Conservative Leader Andrew Scheer (left) and Prime Minister Justin Trudeau have begun the campaign rhetoric.
This week MPs returned to Ottawa and to the last Parliamentary Session before the fall federal election. All eyes were on Prime Minister Justin Trudeau and Conservative Leader Andrew Scheer as they traded barbs. The Leaders were practicing new lines, sure to be folded into campaign stump speeches crafted to grab Canadians’ attention and secure their votes.
Through the spring, MPs will be in Ottawa a total of 14 weeks, only 69 legislative days. In that short time, the Government will want to check off some important initiatives: the new environmental assessment process for resource projects, hand gun legislation, and the Finance Minister will look to pass a pre-election budget. At the forefront of the House of Commons agenda, however, will be the spirited exchanges between our national political leaders. Canadians can expect increasingly heated rhetoric and partisan attacks.
Andrew Scheer is boldly stating: “The everyday Canadians we fight for can’t afford four more years of Justin Trudeau. They can’t afford four more years of a Prime Minister who is always spending other people’s money and making them pay for his mistakes.”
Scheer’s opening salvo is an unattractive portrayal of Trudeau’s economic promise. The Conservative Leader states, “If Justin Trudeau is re-elected, your taxes will go up. If he is given another four years, everything — from the gasoline you put in your car to the food you put on your table to the taxes you pay to Ottawa — will cost you more money…. The biggest reason we know Justin Trudeau will raise taxes is because his never-ending deficits will force him to. The Liberals have no plan to ever, ever, ever balance the budget. It’s as certain as anything in life: with Liberals, first come the deficits, then come the taxes.”
The Prime Minster shrugged off this attack saying: “It is no surprise that all we get from the Conservatives are warmed-over Stephen Harper attacks and the economic plan that failed Canadians for 10 years. We lowered taxes for the middle class and raised them on the wealthiest one per cent. That has led to not only stronger growth than Stephen Harper ever saw, but it has led to the creation of 800,000 jobs and the lowest unemployment rate in over 40 years.”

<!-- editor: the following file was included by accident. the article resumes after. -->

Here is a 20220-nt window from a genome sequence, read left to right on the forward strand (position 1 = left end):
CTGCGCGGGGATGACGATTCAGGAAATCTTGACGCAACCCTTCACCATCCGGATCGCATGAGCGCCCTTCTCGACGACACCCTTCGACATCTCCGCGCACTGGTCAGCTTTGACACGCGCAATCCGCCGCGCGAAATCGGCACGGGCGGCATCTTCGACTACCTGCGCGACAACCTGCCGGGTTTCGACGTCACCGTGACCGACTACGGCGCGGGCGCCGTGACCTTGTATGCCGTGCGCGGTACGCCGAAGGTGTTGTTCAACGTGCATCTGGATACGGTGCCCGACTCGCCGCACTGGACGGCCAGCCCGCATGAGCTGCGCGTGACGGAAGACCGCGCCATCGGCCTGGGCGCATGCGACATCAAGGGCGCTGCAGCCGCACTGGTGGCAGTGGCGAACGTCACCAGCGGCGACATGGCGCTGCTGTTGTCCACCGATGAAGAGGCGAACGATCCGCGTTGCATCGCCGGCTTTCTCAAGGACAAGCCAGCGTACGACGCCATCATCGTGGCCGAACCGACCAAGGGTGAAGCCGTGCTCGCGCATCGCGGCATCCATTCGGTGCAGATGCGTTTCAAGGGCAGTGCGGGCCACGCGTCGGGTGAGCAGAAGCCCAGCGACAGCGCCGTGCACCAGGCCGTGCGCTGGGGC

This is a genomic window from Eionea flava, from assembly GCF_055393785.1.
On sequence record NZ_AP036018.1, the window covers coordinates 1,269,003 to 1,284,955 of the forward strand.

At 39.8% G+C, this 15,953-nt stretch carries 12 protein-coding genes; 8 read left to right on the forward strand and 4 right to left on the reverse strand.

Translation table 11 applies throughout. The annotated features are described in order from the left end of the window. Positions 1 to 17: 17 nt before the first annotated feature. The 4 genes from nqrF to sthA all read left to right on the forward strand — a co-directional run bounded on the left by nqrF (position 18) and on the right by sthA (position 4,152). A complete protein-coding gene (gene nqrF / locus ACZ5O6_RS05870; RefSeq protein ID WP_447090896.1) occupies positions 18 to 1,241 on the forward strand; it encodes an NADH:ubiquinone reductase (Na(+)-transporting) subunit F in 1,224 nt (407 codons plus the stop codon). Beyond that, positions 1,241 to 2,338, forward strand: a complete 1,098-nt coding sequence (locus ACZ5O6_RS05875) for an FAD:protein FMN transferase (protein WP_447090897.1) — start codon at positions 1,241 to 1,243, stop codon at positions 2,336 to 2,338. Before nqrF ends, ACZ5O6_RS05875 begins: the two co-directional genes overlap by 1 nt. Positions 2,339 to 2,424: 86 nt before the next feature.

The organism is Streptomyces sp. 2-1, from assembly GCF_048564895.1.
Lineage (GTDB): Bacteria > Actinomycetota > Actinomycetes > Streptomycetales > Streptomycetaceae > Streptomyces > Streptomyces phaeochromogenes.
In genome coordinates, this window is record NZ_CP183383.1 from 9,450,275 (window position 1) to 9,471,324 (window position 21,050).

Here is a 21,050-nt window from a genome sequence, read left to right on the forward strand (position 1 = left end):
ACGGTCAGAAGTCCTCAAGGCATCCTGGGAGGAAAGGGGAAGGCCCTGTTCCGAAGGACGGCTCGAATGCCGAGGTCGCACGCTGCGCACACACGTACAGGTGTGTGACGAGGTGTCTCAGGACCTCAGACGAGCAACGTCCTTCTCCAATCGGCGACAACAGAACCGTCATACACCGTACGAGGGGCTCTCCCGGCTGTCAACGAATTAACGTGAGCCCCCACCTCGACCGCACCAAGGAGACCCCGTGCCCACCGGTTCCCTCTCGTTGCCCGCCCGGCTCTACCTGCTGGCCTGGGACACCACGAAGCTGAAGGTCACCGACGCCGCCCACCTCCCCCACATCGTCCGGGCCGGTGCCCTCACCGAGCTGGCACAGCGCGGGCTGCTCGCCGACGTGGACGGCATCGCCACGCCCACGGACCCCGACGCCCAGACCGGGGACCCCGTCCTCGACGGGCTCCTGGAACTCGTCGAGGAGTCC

And so it will go. Federal political National Post columnist John Ivison sums it up: “What the main parties are telling us the 2019 election boils down to — vote for the party of Stephen Harper and get spending cuts or for Justin Trudeau and get tax hikes. For all the fine talk, both parties are peddling the same thing — polarization and fear.”
This spring every issue will feature partisan jabs. Both the Prime Minister and Opposition Leader are looking to make political points, as we saw this week with the dismissal of Canadian Ambassador to China John McCallum and with the big city Mayors demands for federal funding to help cover rising costs of hosting asylum seekers. Jagmeet Singh, the NDP’s national Leader, must wait until the February 25 Burnaby-South bi-election to enter the fray. In Singh’s absence, this week NDP MP Peter Julian claimed his Party will have a great deal to offer, “I find the Trudeau government falls far short on a whole range of issues.”
The national press corps is also salivating over what appears will be a ruckus Session and a close election contest. Respected media commentator Chantal Hebert observed, “The sum of the [Liberals] accumulated blunders is the increasingly widespread perception that the government is flying by the seat of its pants on the policy front and going into an election year on little more than a wing and a prayer.” Conrad Black has wistfully forecast: “It should, hopefully, be an interesting election, and we might get closer to two-party government than we have been since before the First World War.”
For the record, as we begin this final Parliamentary Session, the CBC aggregate opinion polling analysis reveal a dead heat. Trudeau’s Liberals have a narrow 37.2 to 35.5 lead over Scheer’s Conservatives. Even with this statistical tie, the CBC dices the polling data to give the Liberals a 50% chance of forming a majority government. Seat projections are Liberals 173, Conservatives 151, NDP 14 and Green 3.
Chris George is an advocate, government relations advisor, and writer/copy editor. As president of a public relations firm established in 1994, Chris provides discreet counsel, tactical advice and management skills to CEOs/Presidents, Boards of Directors and senior executive teams in executing public and government relations campaigns and managing issues. Prior to this PR/GR career, Chris spent seven years on Parliament Hill on staffs of Cabinet Ministers and MPs. He has served in senior campaign positions for electoral and advocacy campaigns at every level of government. Today, Chris resides in Almonte, Ontario where he and his wife manage www.cgacommunications.com. Contact Chris at firstname.lastname@example.org.